Mayor Michael Hancocks cellphone number is not in a pile of heavily redacted Denver Sugar/Players club client records Denver police released Tuesday, CALL7 investigators found. However, Denver police admit they did not release a complete set of records taken in the raid on the escort club.
Before Hancocks election as mayor, former Denver Players owner Scottie Ewing provided reporters a client list that had Hancocks cellphone and a notation he worked for the city. Hancock has repeatedly denied that he was a client of the prostitution service and said he did not know how his cellphone number was in Ewings records.
In 2005, Ewing sold the prostitution business, including client records, to Brenda Stewart and police seized records at her business in 2008.
A page in the records police released under state open records laws has similar notations for other clients to one Ewing provided reporters but that page does not include a number with the last four digits of Hancocks cell phone. Ewing told 7News that once Stewart took over the business she updated the records "adding and deleting clients."
It is unclear whether Stewarts records were modified, and whether Hancocks number was ever in the records. It's also unclear whether police did not have or did not provide a comprehensive set of records in the case.
Those records are Stewarts records, not mine, Ewing told CALL7 Investigator John Ferrugia.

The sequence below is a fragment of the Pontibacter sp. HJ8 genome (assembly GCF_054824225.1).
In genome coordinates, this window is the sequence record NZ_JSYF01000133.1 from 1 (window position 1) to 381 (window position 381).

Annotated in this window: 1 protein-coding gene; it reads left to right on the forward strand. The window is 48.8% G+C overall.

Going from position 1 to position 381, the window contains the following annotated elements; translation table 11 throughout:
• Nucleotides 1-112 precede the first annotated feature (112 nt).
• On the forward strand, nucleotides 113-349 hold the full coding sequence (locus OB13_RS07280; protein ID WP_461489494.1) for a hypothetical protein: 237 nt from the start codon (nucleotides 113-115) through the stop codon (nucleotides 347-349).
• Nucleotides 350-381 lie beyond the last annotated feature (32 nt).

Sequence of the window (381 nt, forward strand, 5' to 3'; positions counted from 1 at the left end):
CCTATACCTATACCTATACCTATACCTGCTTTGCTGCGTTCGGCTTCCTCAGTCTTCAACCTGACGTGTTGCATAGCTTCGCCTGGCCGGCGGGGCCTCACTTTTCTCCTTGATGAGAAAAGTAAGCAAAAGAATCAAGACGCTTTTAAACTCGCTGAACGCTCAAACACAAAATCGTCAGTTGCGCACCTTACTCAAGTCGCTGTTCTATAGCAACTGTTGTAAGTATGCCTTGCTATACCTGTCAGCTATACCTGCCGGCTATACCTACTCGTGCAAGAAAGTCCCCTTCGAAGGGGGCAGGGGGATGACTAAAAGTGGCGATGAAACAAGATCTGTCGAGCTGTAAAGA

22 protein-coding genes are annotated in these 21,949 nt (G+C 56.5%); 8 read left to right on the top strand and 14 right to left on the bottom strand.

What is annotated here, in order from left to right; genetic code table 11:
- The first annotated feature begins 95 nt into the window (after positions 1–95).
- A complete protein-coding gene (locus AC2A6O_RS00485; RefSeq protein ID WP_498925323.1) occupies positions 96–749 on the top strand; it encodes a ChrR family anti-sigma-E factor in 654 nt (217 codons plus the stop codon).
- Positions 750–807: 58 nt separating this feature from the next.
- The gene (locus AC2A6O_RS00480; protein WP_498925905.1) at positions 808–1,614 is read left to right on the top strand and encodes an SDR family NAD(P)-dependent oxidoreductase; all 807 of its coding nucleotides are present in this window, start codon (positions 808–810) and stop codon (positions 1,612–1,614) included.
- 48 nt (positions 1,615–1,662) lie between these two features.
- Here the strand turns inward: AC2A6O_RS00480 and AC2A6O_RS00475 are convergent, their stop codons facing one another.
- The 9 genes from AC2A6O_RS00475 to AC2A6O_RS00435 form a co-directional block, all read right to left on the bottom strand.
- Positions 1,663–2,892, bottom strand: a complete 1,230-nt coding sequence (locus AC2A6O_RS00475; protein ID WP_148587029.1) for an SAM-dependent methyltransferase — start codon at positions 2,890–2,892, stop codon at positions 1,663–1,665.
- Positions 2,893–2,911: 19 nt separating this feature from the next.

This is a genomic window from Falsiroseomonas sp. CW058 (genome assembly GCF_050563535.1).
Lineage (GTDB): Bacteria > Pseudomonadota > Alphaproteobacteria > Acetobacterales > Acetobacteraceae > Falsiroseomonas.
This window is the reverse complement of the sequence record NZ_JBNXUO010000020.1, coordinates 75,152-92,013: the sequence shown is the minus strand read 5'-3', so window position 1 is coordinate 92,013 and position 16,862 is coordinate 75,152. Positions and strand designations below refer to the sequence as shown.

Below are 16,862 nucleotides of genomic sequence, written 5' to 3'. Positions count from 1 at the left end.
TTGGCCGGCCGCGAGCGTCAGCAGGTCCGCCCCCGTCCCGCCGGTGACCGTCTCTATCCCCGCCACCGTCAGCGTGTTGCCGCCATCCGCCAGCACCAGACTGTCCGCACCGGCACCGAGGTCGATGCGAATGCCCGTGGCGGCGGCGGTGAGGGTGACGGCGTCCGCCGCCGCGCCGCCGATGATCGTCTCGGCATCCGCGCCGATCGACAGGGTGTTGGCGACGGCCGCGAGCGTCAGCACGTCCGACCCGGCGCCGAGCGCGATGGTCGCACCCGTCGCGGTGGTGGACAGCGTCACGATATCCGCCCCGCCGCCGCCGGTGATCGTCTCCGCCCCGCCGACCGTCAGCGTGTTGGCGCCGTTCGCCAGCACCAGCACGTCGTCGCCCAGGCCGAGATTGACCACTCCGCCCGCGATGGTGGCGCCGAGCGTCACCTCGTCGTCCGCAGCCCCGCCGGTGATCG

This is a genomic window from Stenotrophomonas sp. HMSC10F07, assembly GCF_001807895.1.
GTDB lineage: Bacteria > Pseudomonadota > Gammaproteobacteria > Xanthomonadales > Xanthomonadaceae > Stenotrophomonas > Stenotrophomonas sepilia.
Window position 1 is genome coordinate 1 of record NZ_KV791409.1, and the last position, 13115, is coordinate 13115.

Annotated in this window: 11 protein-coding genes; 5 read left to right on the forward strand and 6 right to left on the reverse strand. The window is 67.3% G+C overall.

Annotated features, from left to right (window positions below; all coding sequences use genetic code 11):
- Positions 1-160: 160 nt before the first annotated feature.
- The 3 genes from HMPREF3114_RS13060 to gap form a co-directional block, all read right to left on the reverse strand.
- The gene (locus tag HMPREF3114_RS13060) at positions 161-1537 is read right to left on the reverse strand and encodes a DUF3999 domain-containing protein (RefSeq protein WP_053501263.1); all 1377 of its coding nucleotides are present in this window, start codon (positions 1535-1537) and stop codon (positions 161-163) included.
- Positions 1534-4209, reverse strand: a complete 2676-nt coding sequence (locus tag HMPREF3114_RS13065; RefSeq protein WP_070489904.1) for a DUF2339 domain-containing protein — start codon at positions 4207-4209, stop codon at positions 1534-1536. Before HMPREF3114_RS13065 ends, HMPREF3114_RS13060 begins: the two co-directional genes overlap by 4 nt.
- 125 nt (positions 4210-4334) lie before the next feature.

Stewart pleaded guilty to one count of tax evasion in federal court earlier this month and to two years supervised release. Ewing received six months of home detention after also reaching a plea deal.
City officials declined to release an unredacted version of Stewart's records, saying it would violate the privacy of individuals named in those records. One page of phone numbers was left unredacted -- apparently accidentally -- and most of the phone numbers correspond to real individuals in Colorado and elsewhere around the country. No elected officials or city employees were on that page.
It is unclear whether any city employees or police officers are on the list because of the redaction, but police spokesman Matt Murray said they do not believe police officers in the records. He declined to say whether Internal Affairs officers have reviewed the list to make sure no police officers are on it.
"There is no indication that any police employees are on the list," a police spokesman said.
The department conceded it turned over a lot of other records to the Internal Revenue Service but kept only the portion turned over to 7News.